[     1.000010] timecounter: Timecounter "clockinterrupt" frequency 100 Hz quality 0
[     1.000010] cpu2: IC enabled, DC enabled, EL0/EL1 stack Alignment check enabled
[     1.000010] cpu2: Cache Writeback Granule 16B, Exclusives Reservation Granule 16B
[     1.040229] cpu2: Dcache line 64, Icache line 64
[     1.040229] cpu2: L1 32KB/64B 2-way read-allocate VIPT Instruction cache
[     1.050220] cpu2: L1 32KB/64B 4-way write-back read-allocate write-allocate PIPT Data cache
[     1.060220] cpu2: L2 512KB/64B 16-way write-back read-allocate write-allocate PIPT Unified cache
[     1.070220] cpu2: revID=0x180, PMCv3, 4k table, 64k table, 16bit ASID
[     1.070220] cpu2: auxID=0x11120, FP, CRC32, SHA1, SHA256, AES+PMULL, NEON, rounding, NaN propagation, denormals, 32x64bitRegs, Fused Multiply-Add
[     1.090221] cpu1: IC enabled, DC enabled, EL0/EL1 stack Alignment check enabled
[     1.090221] cpu1: Cache Writeback Granule 16B, Exclusives Reservation Granule 16B
[     1.100222] cpu1: Dcache line 64, Icache line 64
[     1.110221] cpu1: L1 32KB/64B 2-way read-allocate VIPT Instruction cache
[     1.110221] cpu1: L1 32KB/64B 4-way write-back read-allocate write-allocate PIPT Data cache
[     1.120222] cpu1: L2 512KB/64B 16-way write-back read-allocate write-allocate PIPT Unified cache
[     1.130222] cpu1: revID=0x180, PMCv3, 4k table, 64k table, 16bit ASID
[     1.140223] cpu1: auxID=0x11120, FP, CRC32, SHA1, SHA256, AES+PMULL, NEON, rounding, NaN propagation, denormals, 32x64bitRegs, Fused Multiply-Add
[     1.150222] cpu3: IC enabled, DC enabled, EL0/EL1 stack Alignment check enabled
[     1.160223] cpu3: Cache Writeback Granule 16B, Exclusives Reservation Granule 16B
[     1.160223] cpu3: Dcache line 64, Icache line 64
[     1.170223] cpu3: L1 32KB/64B 2-way read-allocate VIPT Instruction cache
[     1.180223] cpu3: L1 32KB/64B 4-way write-back read-allocate write-allocate PIPT Data cache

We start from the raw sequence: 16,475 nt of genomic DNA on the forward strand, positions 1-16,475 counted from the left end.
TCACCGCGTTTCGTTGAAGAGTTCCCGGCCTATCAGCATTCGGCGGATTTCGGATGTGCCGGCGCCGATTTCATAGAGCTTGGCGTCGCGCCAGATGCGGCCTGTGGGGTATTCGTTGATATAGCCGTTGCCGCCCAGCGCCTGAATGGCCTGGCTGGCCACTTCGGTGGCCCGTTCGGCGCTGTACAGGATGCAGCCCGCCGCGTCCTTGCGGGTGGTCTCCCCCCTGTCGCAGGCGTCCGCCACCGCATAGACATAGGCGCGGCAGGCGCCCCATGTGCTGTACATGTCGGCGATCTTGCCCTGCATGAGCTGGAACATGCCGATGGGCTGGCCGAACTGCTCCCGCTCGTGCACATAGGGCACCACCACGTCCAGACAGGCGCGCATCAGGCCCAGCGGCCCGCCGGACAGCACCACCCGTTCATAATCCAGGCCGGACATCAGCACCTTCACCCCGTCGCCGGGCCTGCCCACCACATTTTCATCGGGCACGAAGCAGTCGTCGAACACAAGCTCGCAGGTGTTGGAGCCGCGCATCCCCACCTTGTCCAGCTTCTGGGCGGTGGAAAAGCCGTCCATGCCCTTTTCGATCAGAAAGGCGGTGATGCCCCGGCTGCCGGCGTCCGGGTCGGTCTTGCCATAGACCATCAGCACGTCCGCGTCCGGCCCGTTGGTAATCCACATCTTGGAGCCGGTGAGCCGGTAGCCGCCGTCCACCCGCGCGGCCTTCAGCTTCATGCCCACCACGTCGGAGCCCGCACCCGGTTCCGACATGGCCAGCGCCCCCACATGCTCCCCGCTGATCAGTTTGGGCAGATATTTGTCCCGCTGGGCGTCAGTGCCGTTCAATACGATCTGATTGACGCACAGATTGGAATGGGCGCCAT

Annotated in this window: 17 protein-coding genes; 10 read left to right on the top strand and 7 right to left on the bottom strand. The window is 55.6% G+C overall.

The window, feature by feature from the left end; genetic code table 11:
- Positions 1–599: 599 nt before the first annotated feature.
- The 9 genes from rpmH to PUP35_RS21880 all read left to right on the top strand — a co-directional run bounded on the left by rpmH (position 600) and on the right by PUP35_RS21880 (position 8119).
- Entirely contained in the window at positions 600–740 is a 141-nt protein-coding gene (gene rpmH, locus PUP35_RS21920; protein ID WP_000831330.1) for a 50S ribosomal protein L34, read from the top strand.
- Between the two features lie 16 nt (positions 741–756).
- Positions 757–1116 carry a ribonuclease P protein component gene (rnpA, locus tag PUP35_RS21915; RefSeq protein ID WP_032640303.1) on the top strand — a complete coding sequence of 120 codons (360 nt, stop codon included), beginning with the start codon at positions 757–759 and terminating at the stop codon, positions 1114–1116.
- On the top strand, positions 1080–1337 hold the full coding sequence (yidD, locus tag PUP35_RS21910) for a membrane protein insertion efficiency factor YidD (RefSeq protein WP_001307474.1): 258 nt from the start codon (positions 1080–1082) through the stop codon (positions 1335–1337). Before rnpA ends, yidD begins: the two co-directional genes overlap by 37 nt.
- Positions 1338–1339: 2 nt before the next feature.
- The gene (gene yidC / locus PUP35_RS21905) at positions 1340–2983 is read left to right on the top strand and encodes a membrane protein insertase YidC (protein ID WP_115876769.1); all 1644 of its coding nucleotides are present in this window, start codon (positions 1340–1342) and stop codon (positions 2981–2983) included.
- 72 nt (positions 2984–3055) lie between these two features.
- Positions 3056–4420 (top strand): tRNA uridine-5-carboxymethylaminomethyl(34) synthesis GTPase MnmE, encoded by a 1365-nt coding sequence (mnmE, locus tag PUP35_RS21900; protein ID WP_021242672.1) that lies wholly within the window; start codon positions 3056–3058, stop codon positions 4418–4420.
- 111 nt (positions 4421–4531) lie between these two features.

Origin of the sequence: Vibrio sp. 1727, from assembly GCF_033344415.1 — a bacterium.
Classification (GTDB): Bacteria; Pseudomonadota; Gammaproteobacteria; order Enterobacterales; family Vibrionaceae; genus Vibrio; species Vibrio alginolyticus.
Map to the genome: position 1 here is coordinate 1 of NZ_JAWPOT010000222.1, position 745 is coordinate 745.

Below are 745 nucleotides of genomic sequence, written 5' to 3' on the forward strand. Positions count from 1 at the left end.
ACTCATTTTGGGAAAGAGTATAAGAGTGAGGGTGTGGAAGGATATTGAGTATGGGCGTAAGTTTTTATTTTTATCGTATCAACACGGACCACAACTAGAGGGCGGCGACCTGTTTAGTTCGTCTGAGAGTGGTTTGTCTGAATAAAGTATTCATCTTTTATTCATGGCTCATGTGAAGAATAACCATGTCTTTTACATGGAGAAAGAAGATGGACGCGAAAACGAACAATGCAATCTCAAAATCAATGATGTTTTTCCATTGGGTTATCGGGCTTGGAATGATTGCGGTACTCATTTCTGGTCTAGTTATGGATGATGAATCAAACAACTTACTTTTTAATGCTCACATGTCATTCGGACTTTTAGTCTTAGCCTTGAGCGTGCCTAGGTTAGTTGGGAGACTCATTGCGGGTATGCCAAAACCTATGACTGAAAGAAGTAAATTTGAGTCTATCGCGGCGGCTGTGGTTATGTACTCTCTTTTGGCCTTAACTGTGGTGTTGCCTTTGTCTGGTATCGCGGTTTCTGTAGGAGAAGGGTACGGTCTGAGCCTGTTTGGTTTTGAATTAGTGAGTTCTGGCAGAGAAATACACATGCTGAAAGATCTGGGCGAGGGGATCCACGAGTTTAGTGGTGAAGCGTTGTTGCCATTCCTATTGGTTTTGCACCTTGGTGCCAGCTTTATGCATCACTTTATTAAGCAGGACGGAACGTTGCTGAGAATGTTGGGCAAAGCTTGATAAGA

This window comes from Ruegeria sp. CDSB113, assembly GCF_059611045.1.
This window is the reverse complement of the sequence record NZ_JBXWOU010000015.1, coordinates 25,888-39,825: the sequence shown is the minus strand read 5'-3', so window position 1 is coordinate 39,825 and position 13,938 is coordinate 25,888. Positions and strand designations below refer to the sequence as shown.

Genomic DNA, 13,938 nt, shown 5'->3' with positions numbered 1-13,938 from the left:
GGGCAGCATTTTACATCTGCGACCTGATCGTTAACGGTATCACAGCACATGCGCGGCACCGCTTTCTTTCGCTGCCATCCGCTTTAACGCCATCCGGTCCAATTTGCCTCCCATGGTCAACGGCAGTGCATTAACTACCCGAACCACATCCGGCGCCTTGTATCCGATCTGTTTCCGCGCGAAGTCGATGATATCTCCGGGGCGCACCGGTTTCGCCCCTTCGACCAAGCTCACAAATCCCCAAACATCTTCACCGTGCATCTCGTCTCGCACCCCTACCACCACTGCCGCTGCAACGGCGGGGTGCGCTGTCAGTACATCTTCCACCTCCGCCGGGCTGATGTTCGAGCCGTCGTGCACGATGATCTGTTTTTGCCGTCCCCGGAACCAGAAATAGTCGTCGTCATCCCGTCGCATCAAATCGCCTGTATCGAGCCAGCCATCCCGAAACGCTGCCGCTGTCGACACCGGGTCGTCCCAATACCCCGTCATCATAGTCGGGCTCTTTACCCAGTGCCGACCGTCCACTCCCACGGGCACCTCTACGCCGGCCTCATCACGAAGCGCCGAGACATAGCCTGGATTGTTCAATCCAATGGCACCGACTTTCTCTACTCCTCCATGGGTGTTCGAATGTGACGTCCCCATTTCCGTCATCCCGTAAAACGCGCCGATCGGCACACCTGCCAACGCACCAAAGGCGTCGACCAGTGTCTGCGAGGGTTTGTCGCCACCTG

[     1.180223] cpu3: L2 512KB/64B 16-way write-back read-allocate write-allocate PIPT Unified cache
[     1.190223] cpu3: revID=0x180, PMCv3, 4k table, 64k table, 16bit ASID
[     1.200224] cpu3: auxID=0x11120, FP, CRC32, SHA1, SHA256, AES+PMULL, NEON, rounding, NaN propagation, denormals, 32x64bitRegs, Fused Multiply-Add
[     1.210224] sdmmc0 at sunximmc0
[     1.240225] uhub0 at usb0: NetBSD (0000) EHCI root hub (0000), class 9/0, rev 2.00/1.00, addr 1
[     1.240225] uhub0: 1 port with 1 removable, self powered
[     1.240225] uhub1 at usb2: NetBSD (0000) EHCI root hub (0000), class 9/0, rev 2.00/1.00, addr 1
[     1.250226] uhub1: 1 port with 1 removable, self powered
[     1.250226] uhub2 at usb1: NetBSD (0000) OHCI root hub (0000), class 9/0, rev 1.00/1.00, addr 1
[     1.260226] uhub2: 1 port with 1 removable, self powered
[     1.260226] uhub3 at usb3: NetBSD (0000) OHCI root hub (0000), class 9/0, rev 1.00/1.00, addr 1
[     1.275641] uhub3: 1 port with 1 removable, self powered
[     1.275641] IPsec: Initialized Security Association Processing.
[     1.350228] sdmmc0: SD card status: 4-bit, C10, U1, A1
[     1.350228] ld0 at sdmmc0: <0x03:0x5344:SC64G:0x80:0x0cd9141d:0x122>
[     1.360690] ld0: 60906 MB, 7764 cyl, 255 head, 63 sec, 512 bytes/sect x 124735488 sectors
[     1.370228] ld0: 4-bit width, High-Speed/SDR25, 50.000 MHz
[     1.990242] boot device: ld0
[     1.990242] root on ld0a dumps on ld0b
[     2.000243] root file system type: ffs
[     2.010242] kern.module.path=/stand/evbarm/9.0/modules

July 11, 2020

Nikita Gillmann GSoC 2020 - Notes on sh(1)

Misc notes on the 3 relevant files for adding posix_spawn usage to sh, from https://github.com/teknokatze/gsoc2020/blob/default/sh.txt and summary from today's IRC meeting with my mentors. This week and last week I've read through sh's code, with no clue how to start replacing the logic.

We have 3 files (jobs, exec, eval) which seem to contain the main logic i need to investigate. Between fork and exec we sometimes fork before we exec and have too much disconnection between those two, or sometimes we exec in a vforked shell, and I need to understand more about what is going on or just start testing.